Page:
The news surprised lawmakers, who warned that eliminating the government's ability to investigate activities of suspected terrorists at libraries will leave the nation vulnerable to another attack.
"We put Americans' lives at risk if we foolishly provide sanctuaries -- even in our public libraries -- for terrorists to operate," said Rep. F. James Sensenbrenner Jr., Wisconsin Republican and Judiciary Committee chairman.
Yesterday's oversight hearing to review Section 215 of the Patriot Act -- which allows the seizure of business and library records to investigate terrorists -- is one of several being held throughout April and May by Judiciary Committee subcommittees on provisions of the act that expire Dec. 31.
Privacy advocates and civil libertarians say Section 215 is the most contentious aspect of the law passed by Congress in the aftermath of September 11.
Attorney General Alberto R. Gonzales told the committee that Section 215 has been used 35 times, but that it has not been used to obtain library records because they have been volunteered without the special subpoenas.
Gregory Nojeim, chief legislative counsel for the American Civil Liberties Union, told the panel that the provision is overly broad and needs congressional checks and judicial oversight to ensure it is not being abused to spy on Americans.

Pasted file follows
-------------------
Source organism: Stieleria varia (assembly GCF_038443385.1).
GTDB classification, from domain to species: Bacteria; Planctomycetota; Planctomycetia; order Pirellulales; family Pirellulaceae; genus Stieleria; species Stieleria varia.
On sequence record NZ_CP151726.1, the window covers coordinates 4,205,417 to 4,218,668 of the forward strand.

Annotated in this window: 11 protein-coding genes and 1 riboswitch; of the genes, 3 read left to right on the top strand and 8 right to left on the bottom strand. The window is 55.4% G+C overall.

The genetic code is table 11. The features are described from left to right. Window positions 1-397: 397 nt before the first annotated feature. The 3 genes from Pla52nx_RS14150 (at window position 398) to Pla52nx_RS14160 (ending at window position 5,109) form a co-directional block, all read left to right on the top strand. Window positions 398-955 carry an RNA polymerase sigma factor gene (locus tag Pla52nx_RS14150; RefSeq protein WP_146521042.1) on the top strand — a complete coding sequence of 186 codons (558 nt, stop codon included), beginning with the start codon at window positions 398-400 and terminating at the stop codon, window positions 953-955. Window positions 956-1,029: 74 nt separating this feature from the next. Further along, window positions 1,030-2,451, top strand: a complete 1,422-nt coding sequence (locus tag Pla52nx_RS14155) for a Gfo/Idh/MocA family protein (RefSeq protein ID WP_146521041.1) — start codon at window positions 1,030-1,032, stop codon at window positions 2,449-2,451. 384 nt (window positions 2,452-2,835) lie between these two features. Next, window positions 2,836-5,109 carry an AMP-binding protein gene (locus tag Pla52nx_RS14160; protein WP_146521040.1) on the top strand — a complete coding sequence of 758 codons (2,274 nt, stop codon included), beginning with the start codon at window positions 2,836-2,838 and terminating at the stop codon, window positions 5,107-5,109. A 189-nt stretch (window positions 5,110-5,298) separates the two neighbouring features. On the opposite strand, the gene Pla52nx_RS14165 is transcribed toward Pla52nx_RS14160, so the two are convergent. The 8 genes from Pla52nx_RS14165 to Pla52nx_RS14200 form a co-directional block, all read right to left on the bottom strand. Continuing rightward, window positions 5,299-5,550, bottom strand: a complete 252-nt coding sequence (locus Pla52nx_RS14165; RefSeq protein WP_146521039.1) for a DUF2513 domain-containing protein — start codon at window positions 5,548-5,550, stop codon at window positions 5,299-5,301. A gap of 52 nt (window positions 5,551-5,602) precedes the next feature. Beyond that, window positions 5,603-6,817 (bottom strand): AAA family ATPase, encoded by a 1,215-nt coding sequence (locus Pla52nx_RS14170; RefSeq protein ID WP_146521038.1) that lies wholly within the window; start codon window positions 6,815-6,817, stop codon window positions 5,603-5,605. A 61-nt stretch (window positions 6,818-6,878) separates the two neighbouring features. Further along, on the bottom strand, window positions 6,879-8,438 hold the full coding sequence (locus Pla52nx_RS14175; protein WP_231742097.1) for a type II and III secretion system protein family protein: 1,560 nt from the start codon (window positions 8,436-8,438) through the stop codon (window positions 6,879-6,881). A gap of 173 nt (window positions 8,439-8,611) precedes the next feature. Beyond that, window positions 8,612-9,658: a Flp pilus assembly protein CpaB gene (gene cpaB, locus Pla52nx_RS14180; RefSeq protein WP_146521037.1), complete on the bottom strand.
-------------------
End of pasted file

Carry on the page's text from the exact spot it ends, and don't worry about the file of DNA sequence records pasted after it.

"With these broad new powers, the government can easily obtain records pertaining to Americans who have nothing to do with terrorism, so long as the records are sought for, or are allegedly relevant to one of these investigations," Mr. Nojeim said.
Curious though, what college library in NJ did they use to book their tickets?
Which state college? Rutgers? Newark campus?
I'm guessing Rutgers too Sam.
Remember, the copy machines they tested there during the anthrax investigation.
And most of the hijackers got their IDs in New Brunswick.
I'm sure the libraries would voluntarily cooperate in such cases. I don't however like the idea of giving goverment the power to force their way in.
Fine. Let's just close all the Public Libraries down. Security measure, don'tcha know?
I am back in school at a leading Lib science program.
In addition to faculty and most students blaming the President for everything you can possibly think of, including 9/11, they all are against the Patriot Act and any other law they think impacts our First Amendment rights.
I think I'll copy this article and post it next to the 'Bush or chimp?' poster that one of the faculty members has posted in the hallway.
To use this as justification for seizing library records now is spurious.
Are citizens reading habits REALLY the key element to determining if a presumed 'terror cell' is going to strike. I would find it highly unlikely Abdul would be checking out 'How to Blow Up Stuff' from his local library.